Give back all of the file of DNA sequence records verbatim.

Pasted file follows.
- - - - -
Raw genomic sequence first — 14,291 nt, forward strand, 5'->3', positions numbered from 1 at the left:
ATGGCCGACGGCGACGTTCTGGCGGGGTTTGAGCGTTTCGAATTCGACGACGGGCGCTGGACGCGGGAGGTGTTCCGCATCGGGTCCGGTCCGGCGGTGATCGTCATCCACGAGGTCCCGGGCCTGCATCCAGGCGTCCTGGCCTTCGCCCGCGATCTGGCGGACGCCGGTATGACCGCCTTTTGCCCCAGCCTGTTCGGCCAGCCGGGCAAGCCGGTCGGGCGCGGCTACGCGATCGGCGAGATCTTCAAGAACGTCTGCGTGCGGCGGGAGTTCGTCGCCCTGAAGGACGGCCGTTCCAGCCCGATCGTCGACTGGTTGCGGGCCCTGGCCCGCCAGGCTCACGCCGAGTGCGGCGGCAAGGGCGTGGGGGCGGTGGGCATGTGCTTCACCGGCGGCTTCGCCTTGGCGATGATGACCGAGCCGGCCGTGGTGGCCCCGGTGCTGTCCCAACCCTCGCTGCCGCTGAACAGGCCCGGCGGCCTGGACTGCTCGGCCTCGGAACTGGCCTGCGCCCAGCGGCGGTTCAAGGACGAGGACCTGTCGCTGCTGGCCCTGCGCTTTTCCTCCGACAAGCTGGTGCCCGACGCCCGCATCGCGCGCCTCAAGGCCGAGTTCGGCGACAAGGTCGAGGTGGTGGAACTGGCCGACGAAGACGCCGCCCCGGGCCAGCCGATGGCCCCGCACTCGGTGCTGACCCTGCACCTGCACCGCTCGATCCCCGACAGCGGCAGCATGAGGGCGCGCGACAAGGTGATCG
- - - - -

Raw genomic sequence first — 14,291 nt, forward strand, 5'->3', positions numbered from 1 at the left:
ATGGCCGACGGCGACGTTCTGGCGGGGTTTGAGCGTTTCGAATTCGACGACGGGCGCTGGACGCGGGAGGTGTTCCGCATCGGGTCCGGTCCGGCGGTGATCGTCATCCACGAGGTCCCGGGCCTGCATCCAGGCGTCCTGGCCTTCGCCCGCGATCTGGCGGACGCCGGTATGACCGCCTTTTGCCCCAGCCTGTTCGGCCAGCCGGGCAAGCCGGTCGGGCGCGGCTACGCGATCGGCGAGATCTTCAAGAACGTCTGCGTGCGGCGGGAGTTCGTCGCCCTGAAGGACGGCCGTTCCAGCCCGATCGTCGACTGGTTGCGGGCCCTGGCCCGCCAGGCTCACGCCGAGTGCGGCGGCAAGGGCGTGGGGGCGGTGGGCATGTGCTTCACCGGCGGCTTCGCCTTGGCGATGATGACCGAGCCGGCCGTGGTGGCCCCGGTGCTGTCCCAACCCTCGCTGCCGCTGAACAGGCCCGGCGGCCTGGACTGCTCGGCCTCGGAACTGGCCTGCGCCCAGCGGCGGTTCAAGGACGAGGACCTGTCGCTGCTGGCCCTGCGCTTTTCCTCCGACAAGCTGGTGCCCGACGCCCGCATCGCGCGCCTCAAGGCCGAGTTCGGCGACAAGGTCGAGGTGGTGGAACTGGCCGACGAAGACGCCGCCCCGGGCCAGCCGATGGCCCCGCACTCGGTGCTGACCCTGCACCTGCACCGCTCGATCCCCGACAGCGGCAGCATGAGGGCGCGCGACAAGGTGATCG